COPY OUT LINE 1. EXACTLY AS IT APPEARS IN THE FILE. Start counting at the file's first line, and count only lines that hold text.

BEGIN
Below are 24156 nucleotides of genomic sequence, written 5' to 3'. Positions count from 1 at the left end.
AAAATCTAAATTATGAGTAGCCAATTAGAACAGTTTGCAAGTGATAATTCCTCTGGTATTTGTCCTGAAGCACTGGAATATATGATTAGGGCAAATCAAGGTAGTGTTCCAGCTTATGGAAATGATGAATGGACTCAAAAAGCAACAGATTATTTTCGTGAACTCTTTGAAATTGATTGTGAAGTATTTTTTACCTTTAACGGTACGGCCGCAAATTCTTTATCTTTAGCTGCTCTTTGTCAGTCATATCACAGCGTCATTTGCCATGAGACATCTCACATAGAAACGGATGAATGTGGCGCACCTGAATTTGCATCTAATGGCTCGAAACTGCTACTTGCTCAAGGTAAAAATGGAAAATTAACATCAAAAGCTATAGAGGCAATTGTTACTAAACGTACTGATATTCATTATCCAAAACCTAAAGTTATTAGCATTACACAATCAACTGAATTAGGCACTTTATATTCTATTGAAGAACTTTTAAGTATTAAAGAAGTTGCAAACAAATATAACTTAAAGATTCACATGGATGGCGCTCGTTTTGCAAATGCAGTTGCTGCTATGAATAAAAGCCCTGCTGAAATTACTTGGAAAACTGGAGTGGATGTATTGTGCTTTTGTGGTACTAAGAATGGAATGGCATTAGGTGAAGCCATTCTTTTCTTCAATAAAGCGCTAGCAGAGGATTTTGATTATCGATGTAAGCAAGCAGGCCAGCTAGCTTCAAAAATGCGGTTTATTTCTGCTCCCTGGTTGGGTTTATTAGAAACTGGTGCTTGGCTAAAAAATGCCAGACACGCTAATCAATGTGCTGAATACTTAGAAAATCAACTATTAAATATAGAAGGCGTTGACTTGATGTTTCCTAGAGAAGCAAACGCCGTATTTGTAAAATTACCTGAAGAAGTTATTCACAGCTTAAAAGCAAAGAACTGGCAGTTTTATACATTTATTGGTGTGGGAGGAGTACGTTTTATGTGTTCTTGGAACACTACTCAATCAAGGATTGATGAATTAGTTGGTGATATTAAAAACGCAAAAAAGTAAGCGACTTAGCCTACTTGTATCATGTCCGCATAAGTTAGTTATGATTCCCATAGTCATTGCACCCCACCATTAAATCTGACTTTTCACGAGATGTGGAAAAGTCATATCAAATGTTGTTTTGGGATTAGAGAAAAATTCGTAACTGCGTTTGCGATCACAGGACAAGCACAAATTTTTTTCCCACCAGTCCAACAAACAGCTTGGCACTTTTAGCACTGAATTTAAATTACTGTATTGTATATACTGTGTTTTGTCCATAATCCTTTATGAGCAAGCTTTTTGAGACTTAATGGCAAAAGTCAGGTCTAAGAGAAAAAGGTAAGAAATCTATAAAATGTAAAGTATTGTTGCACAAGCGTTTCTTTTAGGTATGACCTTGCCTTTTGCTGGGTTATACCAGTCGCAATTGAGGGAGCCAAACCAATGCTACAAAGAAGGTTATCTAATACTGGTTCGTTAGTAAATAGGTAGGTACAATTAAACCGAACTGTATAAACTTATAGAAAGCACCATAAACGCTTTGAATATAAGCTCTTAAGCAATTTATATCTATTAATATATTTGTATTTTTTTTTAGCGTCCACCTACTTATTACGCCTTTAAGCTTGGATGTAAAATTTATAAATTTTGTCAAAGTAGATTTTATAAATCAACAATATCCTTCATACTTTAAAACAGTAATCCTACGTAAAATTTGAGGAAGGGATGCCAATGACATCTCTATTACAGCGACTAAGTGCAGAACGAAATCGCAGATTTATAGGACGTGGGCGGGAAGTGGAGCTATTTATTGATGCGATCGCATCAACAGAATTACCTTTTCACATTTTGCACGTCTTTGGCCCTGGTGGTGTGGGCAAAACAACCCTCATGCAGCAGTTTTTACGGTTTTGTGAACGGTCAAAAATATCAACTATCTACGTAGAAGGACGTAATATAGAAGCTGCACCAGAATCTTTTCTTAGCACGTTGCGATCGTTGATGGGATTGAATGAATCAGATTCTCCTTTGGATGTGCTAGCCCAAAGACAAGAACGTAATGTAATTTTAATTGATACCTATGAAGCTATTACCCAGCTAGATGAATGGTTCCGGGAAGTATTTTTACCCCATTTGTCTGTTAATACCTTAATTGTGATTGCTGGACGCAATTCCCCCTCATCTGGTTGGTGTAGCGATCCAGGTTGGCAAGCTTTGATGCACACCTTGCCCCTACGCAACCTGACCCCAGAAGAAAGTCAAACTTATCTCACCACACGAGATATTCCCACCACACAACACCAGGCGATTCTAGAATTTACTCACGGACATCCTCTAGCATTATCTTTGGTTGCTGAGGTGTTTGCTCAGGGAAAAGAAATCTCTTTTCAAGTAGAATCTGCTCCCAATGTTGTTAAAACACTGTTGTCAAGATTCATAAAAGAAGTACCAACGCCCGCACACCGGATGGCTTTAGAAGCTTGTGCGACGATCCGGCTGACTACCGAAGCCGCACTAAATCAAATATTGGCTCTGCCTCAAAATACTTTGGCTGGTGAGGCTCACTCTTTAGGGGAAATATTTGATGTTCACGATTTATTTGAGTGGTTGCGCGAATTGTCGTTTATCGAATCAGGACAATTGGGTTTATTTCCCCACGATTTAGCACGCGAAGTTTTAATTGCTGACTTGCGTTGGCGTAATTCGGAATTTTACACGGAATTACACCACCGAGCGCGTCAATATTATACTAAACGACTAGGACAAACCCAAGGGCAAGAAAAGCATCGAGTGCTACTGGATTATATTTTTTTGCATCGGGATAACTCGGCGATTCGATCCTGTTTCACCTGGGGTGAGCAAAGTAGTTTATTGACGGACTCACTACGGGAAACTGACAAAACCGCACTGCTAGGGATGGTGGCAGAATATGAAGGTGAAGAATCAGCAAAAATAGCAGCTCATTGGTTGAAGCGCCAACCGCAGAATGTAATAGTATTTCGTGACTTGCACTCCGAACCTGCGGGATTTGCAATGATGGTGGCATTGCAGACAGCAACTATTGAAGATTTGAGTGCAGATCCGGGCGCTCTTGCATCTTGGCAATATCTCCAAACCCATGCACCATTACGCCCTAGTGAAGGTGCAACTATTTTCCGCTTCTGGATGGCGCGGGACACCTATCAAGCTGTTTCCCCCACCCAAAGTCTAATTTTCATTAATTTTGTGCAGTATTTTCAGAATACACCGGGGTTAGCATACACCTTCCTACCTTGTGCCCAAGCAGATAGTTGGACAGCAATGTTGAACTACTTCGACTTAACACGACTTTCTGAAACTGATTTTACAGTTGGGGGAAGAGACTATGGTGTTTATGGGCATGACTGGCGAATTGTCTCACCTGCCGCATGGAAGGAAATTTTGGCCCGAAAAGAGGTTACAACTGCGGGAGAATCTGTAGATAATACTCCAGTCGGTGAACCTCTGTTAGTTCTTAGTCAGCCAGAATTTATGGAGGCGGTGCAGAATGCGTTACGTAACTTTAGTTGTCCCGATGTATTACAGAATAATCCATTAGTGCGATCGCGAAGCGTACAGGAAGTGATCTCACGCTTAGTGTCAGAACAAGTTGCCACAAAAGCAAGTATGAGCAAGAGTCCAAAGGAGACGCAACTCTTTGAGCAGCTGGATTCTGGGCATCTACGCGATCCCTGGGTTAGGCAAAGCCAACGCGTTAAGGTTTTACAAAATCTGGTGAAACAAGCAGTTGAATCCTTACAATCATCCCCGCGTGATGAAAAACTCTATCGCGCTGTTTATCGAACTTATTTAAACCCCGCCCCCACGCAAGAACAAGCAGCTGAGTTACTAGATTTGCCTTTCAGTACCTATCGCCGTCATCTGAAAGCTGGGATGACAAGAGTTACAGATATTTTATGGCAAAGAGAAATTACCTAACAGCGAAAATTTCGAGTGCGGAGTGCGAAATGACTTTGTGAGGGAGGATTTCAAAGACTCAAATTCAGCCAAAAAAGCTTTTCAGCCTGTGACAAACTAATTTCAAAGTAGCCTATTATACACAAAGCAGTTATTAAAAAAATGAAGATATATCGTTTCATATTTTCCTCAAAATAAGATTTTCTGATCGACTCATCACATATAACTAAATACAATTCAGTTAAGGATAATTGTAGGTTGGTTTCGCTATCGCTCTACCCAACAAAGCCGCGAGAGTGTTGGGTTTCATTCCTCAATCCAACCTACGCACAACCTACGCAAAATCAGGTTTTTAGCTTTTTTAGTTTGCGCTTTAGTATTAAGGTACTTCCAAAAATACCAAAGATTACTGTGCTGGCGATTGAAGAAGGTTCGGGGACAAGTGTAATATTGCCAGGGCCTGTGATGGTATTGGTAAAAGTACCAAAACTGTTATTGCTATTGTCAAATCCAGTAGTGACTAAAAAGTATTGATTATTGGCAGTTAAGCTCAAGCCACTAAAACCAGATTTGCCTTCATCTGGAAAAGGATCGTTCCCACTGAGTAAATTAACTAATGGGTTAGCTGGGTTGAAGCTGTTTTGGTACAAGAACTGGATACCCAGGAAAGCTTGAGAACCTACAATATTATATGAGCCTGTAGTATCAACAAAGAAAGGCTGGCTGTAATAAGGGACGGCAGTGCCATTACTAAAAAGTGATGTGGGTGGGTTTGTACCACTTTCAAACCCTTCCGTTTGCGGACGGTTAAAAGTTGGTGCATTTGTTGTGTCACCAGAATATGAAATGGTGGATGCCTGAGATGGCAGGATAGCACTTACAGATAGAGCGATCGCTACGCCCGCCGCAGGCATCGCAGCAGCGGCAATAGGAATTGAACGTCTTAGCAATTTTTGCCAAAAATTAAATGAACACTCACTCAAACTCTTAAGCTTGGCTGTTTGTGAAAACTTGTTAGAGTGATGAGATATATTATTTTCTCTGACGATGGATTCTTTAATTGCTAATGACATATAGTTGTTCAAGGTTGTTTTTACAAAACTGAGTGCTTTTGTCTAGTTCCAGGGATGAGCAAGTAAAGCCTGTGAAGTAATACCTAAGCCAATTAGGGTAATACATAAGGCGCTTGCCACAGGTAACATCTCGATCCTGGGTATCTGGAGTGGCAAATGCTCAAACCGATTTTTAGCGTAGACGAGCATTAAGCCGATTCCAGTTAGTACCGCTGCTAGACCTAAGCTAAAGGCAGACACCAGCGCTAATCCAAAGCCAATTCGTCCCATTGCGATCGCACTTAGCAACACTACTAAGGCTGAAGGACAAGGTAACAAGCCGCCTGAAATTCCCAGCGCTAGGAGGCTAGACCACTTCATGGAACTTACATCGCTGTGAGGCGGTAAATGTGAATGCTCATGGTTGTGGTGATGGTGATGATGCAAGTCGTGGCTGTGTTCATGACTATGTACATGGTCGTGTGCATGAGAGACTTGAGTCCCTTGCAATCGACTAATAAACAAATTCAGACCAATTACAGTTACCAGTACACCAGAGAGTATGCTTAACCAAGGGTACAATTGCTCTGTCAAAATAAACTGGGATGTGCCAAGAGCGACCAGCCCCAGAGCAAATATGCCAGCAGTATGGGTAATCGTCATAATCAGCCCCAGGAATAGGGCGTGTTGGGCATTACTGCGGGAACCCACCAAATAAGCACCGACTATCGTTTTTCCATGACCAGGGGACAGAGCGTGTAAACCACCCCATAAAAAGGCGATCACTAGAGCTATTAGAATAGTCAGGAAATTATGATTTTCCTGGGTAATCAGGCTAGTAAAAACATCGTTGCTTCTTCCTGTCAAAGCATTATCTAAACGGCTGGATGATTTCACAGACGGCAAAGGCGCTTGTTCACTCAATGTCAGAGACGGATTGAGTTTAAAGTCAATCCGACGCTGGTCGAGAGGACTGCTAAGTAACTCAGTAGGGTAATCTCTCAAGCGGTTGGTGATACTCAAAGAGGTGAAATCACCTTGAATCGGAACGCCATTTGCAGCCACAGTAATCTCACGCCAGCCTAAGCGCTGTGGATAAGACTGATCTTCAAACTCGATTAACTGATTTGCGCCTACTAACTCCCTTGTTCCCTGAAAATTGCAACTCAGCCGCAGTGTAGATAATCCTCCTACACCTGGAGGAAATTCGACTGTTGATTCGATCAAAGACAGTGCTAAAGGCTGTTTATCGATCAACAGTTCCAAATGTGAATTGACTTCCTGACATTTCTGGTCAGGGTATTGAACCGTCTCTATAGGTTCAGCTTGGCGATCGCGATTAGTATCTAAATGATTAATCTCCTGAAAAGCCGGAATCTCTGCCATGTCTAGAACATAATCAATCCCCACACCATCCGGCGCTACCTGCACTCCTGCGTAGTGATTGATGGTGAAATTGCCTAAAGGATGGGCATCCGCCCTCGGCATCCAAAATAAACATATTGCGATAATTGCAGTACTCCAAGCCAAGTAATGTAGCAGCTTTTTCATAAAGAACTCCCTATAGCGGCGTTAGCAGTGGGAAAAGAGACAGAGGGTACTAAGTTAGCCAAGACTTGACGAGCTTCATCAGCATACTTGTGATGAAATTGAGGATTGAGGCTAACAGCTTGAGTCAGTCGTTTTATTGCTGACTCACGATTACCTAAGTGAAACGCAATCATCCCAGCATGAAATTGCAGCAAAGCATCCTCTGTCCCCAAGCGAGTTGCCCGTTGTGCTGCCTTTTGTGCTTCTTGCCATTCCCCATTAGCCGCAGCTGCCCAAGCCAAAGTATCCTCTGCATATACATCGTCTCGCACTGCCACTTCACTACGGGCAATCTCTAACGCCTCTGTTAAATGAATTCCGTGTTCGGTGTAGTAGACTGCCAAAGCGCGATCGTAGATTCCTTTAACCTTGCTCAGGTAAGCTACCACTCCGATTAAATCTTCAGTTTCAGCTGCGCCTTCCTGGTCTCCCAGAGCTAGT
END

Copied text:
Below are 24156 nucleotides of genomic sequence, written 5' to 3'. Positions count from 1 at the left end.